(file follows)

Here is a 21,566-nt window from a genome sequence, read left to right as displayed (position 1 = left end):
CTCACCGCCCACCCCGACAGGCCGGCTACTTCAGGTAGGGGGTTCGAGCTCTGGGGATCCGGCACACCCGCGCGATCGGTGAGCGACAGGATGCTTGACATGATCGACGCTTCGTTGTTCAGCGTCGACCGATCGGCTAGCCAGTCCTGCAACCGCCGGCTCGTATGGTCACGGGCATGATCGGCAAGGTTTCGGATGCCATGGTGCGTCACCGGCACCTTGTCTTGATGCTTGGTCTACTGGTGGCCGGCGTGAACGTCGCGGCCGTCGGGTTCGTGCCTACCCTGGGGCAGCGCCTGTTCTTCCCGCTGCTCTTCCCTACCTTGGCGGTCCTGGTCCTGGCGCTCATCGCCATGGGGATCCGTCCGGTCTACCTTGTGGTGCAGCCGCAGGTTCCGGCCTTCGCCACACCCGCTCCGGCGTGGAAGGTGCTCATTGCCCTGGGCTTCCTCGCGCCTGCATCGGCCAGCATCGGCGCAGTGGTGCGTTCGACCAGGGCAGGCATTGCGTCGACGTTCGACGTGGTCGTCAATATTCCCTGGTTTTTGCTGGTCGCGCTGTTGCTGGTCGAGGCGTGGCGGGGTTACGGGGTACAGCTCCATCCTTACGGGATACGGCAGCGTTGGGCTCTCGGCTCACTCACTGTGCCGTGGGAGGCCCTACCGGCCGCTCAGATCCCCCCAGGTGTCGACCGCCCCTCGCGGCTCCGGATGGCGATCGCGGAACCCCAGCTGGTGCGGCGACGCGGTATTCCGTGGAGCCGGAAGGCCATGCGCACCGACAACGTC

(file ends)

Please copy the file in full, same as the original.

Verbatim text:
Here is a 21,566-nt window from a genome sequence, read left to right as displayed (position 1 = left end):
CTCACCGCCCACCCCGACAGGCCGGCTACTTCAGGTAGGGGGTTCGAGCTCTGGGGATCCGGCACACCCGCGCGATCGGTGAGCGACAGGATGCTTGACATGATCGACGCTTCGTTGTTCAGCGTCGACCGATCGGCTAGCCAGTCCTGCAACCGCCGGCTCGTATGGTCACGGGCATGATCGGCAAGGTTTCGGATGCCATGGTGCGTCACCGGCACCTTGTCTTGATGCTTGGTCTACTGGTGGCCGGCGTGAACGTCGCGGCCGTCGGGTTCGTGCCTACCCTGGGGCAGCGCCTGTTCTTCCCGCTGCTCTTCCCTACCTTGGCGGTCCTGGTCCTGGCGCTCATCGCCATGGGGATCCGTCCGGTCTACCTTGTGGTGCAGCCGCAGGTTCCGGCCTTCGCCACACCCGCTCCGGCGTGGAAGGTGCTCATTGCCCTGGGCTTCCTCGCGCCTGCATCGGCCAGCATCGGCGCAGTGGTGCGTTCGACCAGGGCAGGCATTGCGTCGACGTTCGACGTGGTCGTCAATATTCCCTGGTTTTTGCTGGTCGCGCTGTTGCTGGTCGAGGCGTGGCGGGGTTACGGGGTACAGCTCCATCCTTACGGGATACGGCAGCGTTGGGCTCTCGGCTCACTCACTGTGCCGTGGGAGGCCCTACCGGCCGCTCAGATCCCCCCAGGTGTCGACCGCCCCTCGCGGCTCCGGATGGCGATCGCGGAACCCCAGCTGGTGCGGCGACGCGGTATTCCGTGGAGCCGGAAGGCCATGCGCACCGACAACGTC